At the Pivot25 mobile apps competition, which happened last month in Nairobi, 25 finalists pitched their mobile start-up ideas to the judges. A key figure working behind the scenes was Ryan Delk of the business development team at iHub Nairobi. He had spent many hours getting the finalists “stage ready” for the big day.
Steve Vosloo, Mobile Impact Evangelist at mLab Southern Africa (SA), interviewed Ryan about his experiences of taking teams with great ideas and passion, to a place where they understood, and could communicate, the “business” of their ideas: the makeup of the team, the business model, sustainability plan, marketing strategy, etc…
Q: How many entries did you receive for Pivot25?
Ryan: “We received over 100 applications.”
Q: Of the 25 finalists, how many were from Nairobi and how many from elsewhere?
Ryan: “Of the 25 finalists, 21 were from within Kenya, while the other 4 were from Rwanda, Tanzania, and Uganda.”
Q: How many preparation/feedback sessions did you have with each of the finalists?
Ryan: “I did close to 190 pitching sessions in total. Everyone pitched at least once, and some pitched upwards of 10 times. Most of the finalists had 5-7 sessions with me.”
Q: What was the format of each of the preparation sessions?
Ryan: “The format of our sessions depended on the specific needs of each finalists. Early on, most of the session was focused on hammering out business models, working through questions the judges would ask, and talking big-picture about changes to the presentation and pitch. As the finalists progressed, we started to discuss the finer details about the design of the presentation, specific wordings in the pitch, stage presence, and enthusiasm. I made every finalist pitch at least once during each session, even if they weren’t really “ready” for a full-on investor pitch, because I believe that the more practice you get, even when there’s improvement left to be made, the stronger and more confident you’ll be on stage. In addition to the pitching sessions, there were numerous meetings over the last five weeks going through details of each business plan.”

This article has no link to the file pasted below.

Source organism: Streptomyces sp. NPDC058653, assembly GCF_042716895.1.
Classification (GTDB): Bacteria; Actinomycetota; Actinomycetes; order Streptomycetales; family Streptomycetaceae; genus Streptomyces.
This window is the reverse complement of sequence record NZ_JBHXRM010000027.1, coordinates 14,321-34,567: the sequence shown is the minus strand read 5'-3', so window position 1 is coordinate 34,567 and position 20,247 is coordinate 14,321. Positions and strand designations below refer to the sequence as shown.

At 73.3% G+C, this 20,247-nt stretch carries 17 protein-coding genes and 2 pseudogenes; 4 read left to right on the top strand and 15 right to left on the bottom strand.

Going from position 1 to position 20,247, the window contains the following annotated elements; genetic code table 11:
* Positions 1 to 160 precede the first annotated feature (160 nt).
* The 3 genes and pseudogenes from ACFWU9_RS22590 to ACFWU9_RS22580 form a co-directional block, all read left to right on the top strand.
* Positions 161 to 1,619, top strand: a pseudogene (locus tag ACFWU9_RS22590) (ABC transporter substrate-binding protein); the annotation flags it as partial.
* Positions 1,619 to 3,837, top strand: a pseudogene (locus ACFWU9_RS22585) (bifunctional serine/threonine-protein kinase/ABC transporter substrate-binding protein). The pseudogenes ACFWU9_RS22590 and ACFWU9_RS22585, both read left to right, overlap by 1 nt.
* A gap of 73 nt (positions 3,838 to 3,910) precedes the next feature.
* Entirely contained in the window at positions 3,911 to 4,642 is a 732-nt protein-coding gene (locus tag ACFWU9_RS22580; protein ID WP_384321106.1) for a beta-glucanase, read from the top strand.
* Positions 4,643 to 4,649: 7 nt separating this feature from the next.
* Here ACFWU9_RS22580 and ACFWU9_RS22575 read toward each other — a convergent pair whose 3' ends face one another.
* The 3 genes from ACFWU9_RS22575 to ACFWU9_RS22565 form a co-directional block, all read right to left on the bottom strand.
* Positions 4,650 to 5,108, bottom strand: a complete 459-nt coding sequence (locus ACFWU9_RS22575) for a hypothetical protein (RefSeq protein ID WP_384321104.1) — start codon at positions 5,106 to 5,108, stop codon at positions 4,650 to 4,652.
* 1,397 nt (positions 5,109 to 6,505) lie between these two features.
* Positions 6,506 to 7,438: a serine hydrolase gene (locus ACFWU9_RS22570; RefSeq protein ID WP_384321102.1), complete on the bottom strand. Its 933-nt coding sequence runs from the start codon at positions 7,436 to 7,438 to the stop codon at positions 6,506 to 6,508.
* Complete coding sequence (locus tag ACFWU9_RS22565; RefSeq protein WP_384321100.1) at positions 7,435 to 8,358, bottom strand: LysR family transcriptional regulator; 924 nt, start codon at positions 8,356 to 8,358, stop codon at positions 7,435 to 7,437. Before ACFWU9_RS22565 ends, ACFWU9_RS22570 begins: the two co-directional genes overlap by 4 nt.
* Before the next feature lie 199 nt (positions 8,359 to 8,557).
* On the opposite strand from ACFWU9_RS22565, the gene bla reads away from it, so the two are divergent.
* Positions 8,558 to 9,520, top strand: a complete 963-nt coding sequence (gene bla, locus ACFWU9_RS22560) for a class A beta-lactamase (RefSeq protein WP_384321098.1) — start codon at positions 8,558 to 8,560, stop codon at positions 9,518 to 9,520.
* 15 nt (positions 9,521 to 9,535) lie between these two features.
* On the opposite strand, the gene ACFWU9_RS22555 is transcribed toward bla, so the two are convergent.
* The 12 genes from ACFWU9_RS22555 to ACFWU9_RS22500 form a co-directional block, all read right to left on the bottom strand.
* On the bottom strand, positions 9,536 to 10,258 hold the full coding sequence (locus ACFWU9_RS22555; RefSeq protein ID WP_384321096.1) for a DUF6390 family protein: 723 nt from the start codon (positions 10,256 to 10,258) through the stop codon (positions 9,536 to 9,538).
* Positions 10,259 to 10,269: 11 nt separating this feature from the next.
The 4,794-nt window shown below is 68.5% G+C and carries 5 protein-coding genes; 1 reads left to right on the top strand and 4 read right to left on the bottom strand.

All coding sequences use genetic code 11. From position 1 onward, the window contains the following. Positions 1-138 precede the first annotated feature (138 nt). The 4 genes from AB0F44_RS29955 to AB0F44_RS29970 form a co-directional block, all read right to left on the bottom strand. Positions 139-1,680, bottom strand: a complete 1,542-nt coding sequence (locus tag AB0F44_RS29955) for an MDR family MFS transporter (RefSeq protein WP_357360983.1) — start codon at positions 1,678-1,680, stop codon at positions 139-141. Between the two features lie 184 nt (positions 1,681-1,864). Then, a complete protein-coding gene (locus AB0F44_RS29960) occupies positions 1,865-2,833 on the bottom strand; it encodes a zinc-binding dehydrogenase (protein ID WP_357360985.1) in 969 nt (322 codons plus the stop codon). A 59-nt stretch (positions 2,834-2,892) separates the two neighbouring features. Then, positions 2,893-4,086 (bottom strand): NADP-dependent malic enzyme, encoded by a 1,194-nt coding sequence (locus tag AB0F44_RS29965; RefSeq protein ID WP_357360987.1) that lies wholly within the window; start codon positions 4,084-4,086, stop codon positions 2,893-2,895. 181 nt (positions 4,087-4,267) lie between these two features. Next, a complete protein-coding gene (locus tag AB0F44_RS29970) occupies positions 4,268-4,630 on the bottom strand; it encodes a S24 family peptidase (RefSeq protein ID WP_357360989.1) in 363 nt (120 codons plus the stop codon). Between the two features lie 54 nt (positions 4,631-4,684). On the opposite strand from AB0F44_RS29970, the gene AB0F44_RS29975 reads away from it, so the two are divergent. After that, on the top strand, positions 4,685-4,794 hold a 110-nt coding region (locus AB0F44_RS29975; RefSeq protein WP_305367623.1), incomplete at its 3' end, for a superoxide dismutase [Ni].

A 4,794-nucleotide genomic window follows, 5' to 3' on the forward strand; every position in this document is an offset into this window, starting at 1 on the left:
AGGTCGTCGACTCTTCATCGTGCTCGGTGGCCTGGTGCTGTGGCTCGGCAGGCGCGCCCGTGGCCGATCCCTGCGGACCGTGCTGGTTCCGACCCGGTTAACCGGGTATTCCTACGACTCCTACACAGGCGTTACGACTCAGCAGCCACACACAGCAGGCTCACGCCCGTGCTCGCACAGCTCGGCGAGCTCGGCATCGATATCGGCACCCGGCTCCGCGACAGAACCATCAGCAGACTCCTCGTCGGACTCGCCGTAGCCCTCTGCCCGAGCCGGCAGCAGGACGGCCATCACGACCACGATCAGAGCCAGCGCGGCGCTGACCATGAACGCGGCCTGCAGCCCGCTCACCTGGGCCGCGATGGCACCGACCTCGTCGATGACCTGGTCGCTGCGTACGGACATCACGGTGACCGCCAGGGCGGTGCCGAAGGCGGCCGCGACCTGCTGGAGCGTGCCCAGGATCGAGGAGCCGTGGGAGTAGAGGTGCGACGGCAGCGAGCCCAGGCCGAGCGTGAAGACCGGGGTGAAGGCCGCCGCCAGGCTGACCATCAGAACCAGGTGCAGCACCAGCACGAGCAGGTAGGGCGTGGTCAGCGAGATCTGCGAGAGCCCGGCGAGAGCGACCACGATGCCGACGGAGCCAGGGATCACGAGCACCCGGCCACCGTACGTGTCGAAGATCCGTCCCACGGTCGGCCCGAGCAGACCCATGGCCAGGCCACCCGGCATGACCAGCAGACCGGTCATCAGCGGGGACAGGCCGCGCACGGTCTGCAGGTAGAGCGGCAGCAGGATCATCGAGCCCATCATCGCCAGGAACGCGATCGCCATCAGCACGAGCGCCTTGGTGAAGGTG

Q: What are some of the key/burning issues that the finalists needed help with?
Ryan: “There were two major challenges that we had to overcome in our preparations for Pivot25. The first was that many of the finalists had no relevant pitching experience prior to this, whether it be for investors or for something entirely unrelated to tech innovation. This posed a huge challenge because I had to start by just showing them what would be expected of them and what a “good pitch” looks like. It’s easy to assume that they just haven’t put the work in to make a good pitch, but if they don’t know what a good pitch is, it’s really a wrong assumption on your part. After I sent out multiple YouTube videos and slide decks of successful presentations, I began working with them individually on what a good pitch would look like for their particular product. We went through the value proposition, critical risks, competitive advantages, barriers to entry, marketability, etc… – all aspects of a good pitch. As seen from the pitches at Pivot25, some of the finalists really began to grasp these concepts, while others did not.
This is really the essence of the second challenge – I quickly found that many of these finalists were fantastic innovators, but they weren’t fantastic businessmen. They weren’t concerned about marketability, profitability, or sustainability, because in their eyes they had already achieved the goal – providing a solution to a particular problem through tech innovation. It took a lot of work, in some cases, to convince them that a good idea isn’t enough. I think this is exactly where the next step is for East African Tech Innovation will be. We need to create a culture where tech innovation happens in ways that are marketable and sustainable. None of this is the fault of anyone in East Africa, it’s simply that the tech innovation and investment market in the Western world has been developed, groomed, and cultivated intensely for the last 25 years. Sometimes, it’s awesome to see someone just trying to solve a problem with technology who’s not interested in a fiscal gain. However, this isn’t sustainable in the long run, and it doesn’t allow us to become a world-leader in the tech entrepreneurship space.
In the end, we need to encourage innovation that is marketable, scalable, and fundable. I believe that organisations and initiatives like the iHub and m:Labs are key players to make this happen. Obviously, two m:Labs aren’t enough to change an entire culture, but these organisations and events like Pivot25 create a platform for these discussions to begin, and then for people to take action.”
Ryan Delk and the team at iHub Nairobi are in the process of launching a ‘Resources’ section on their website which will contain all of the essential resources that Ryan used to prepare the finalists. Be sure to give it a visit before your next pitch or presentation.